And so to this day, many of the kids who rang the doorbell of the Detention Centre late at night, asking “Is Charlie Brown there?” had no idea whom they were asking for.

              That story is a living example of what Jesus means when he says, “Learn from me, for I am meek and humble of heart.”

              It is a living example of what Jesus means when he says, “The Son of Man did not come to be served but to serve.”

It is a living example of the power and the beauty of the virtue of humility when lived out courageously in a truly Christian life.

              It is a living example of Jesus’ teaching on humble service of the lost, the last and the least, like serving a little child.

Our Earth-saving Mission Reminds us of Humble Service

In Amazonia, researchers have discovered 2,000 year old yet extremely fertile earth. It takes hundreds of years to create the thin fertile layer of earth that sustains us all. Now, this is all at stake. Hidden away in the life beneath our feet is the last chance for our climate. We need to understand the life inside if we are to rescue life outside.

Humus generation is becoming a race against time. Will we grasp humus generation as our climate’s last chance? “And it has been demonstrated that it is really is possible for over 10-15 years to raise carbon levels significantly.” (Dr. Klaus-Kurt Hulsbergen. Technical Univ. of Munich)

“And the entire excess will be outside and our climate problem will be solved.” (Dr. August Raggam, Ecologist)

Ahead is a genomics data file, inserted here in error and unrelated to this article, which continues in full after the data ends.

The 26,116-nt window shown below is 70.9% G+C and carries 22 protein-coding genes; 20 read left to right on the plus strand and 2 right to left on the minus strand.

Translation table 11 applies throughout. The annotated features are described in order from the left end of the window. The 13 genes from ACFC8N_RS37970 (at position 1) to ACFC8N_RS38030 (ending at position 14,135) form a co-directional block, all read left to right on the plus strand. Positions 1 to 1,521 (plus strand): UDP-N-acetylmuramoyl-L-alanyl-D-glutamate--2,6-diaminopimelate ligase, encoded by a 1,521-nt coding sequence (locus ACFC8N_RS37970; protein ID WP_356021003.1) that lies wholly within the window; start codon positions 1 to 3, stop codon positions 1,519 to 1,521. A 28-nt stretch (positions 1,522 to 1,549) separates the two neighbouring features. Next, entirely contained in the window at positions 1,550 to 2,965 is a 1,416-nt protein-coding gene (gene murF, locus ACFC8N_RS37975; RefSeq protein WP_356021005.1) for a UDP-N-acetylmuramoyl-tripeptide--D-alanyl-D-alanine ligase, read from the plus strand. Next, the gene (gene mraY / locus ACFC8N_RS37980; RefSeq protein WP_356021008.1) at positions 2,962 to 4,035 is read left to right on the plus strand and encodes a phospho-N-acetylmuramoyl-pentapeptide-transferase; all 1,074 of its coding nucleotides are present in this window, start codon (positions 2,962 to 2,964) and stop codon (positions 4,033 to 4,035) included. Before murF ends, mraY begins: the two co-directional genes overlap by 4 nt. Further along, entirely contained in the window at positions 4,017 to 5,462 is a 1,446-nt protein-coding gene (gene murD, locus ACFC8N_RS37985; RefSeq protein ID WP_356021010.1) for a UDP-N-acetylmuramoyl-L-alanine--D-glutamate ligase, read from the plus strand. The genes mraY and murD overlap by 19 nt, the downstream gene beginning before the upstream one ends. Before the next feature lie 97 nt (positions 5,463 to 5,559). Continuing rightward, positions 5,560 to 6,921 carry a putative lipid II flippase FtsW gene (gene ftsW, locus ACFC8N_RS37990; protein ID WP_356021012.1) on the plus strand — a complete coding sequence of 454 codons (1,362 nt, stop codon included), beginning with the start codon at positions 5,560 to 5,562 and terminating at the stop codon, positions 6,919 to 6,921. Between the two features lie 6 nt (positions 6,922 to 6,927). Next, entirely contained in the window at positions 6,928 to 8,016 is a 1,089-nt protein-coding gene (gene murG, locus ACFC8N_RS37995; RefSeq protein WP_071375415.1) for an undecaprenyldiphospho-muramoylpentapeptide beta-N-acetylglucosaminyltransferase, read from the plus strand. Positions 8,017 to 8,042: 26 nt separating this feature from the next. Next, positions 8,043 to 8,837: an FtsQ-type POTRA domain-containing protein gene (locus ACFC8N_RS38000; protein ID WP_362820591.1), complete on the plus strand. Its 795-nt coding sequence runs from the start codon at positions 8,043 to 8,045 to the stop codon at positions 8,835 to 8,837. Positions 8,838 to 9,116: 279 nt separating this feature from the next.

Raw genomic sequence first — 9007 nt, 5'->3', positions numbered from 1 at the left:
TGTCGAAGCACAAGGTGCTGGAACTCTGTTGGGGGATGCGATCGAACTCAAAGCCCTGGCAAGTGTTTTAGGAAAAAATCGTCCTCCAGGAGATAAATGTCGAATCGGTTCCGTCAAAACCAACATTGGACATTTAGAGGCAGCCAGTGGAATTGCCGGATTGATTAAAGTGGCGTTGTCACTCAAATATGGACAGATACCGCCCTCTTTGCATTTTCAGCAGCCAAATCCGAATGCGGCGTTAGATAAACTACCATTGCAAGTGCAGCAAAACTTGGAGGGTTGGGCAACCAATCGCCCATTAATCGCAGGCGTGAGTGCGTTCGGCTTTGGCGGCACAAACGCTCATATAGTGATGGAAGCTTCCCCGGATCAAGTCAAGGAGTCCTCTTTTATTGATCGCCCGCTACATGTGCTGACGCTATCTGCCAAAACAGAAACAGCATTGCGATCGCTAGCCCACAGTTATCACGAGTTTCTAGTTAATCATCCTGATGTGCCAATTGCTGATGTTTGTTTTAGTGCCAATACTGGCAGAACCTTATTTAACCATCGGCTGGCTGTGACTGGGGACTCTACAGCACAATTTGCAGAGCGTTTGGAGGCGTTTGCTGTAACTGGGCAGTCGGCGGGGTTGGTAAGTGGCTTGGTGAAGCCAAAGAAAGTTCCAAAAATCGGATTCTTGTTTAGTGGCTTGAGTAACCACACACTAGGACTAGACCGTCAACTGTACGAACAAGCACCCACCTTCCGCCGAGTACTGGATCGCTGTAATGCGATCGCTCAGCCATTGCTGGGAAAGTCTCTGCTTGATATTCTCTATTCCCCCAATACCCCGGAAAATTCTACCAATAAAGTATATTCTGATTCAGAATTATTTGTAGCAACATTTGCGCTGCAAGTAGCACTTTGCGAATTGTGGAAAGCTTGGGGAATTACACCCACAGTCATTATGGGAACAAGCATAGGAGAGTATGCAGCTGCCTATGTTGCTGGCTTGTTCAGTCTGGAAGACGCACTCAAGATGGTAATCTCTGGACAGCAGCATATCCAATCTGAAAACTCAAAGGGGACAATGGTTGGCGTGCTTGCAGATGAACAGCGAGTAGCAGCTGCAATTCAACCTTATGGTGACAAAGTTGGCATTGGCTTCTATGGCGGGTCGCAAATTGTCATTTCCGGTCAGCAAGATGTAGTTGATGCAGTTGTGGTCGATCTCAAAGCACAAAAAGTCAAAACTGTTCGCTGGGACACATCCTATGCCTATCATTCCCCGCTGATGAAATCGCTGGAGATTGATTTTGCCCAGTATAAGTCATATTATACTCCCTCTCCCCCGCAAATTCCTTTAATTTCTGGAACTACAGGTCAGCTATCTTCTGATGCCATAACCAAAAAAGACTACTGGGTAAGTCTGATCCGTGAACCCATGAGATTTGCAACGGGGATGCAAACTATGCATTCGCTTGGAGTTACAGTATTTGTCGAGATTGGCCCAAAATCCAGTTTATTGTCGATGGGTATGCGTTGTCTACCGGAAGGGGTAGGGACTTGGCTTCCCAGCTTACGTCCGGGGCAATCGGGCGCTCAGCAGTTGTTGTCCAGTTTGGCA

“Negotiations are going on for the post-2012 period. It would be great if soil management, grassland and cropland management was included.” (David Neil Bird, Researcher)


Pope Francis has written a letter addressed to every person on this planet,  asking us all to protect our common home… The Earth.
In the letter he says: “The earth is God’s gift to us,
full of beauty and wonder. And it belongs to everyone.”
But what we see today is that our common home has never been so hurt and mistreated.
We have developed at a greater speed than we could have ever imagined and have treated the earth like it has an unlimited supply of resources.
We have taken more than our fair share from most people on the planet, as well as future generations.
We have cut down the earth’s natural forests, polluted the earth’s waters, its land and its air.
The earth, our home, is beginning to look more and more like an immense pile of filth.
We are using more and more polluting fossil fuels which is contributing to climate change.
Climate change one of the biggest challenges we face today. Climate change will affect us all, but it will be the poorest communities who will suffer the most.
And despite these problems, we are not slowing down on how much we consume and throw away; leaving a trail of waste and destruction.
We cannot continue like this.
We can change, and we can make a new start.
The whole human family needs to work together to care for our planet earth so that we sow beauty, not pollution and destruction.
So let’s put love for the world and love for our neighbours, into action, by living together in harmony, and caring for nature.
Can you take simple everyday eco-actions to care for the earth, like turning off lights, reducing water waste and recycling?
And will you live more simply, reducing the amount of things we buy and throw away, so that we don’t take more than our fair share?
The world can’t wait! So let’s make that start today.
Play your part to protect our common home.
Laudato Si’ – A letter from Pope Francis on Care for our Common Home

[1]   Larry Rasmussen, “The Real Charlie Brown”, The Christian Century (March 21-28, 1984).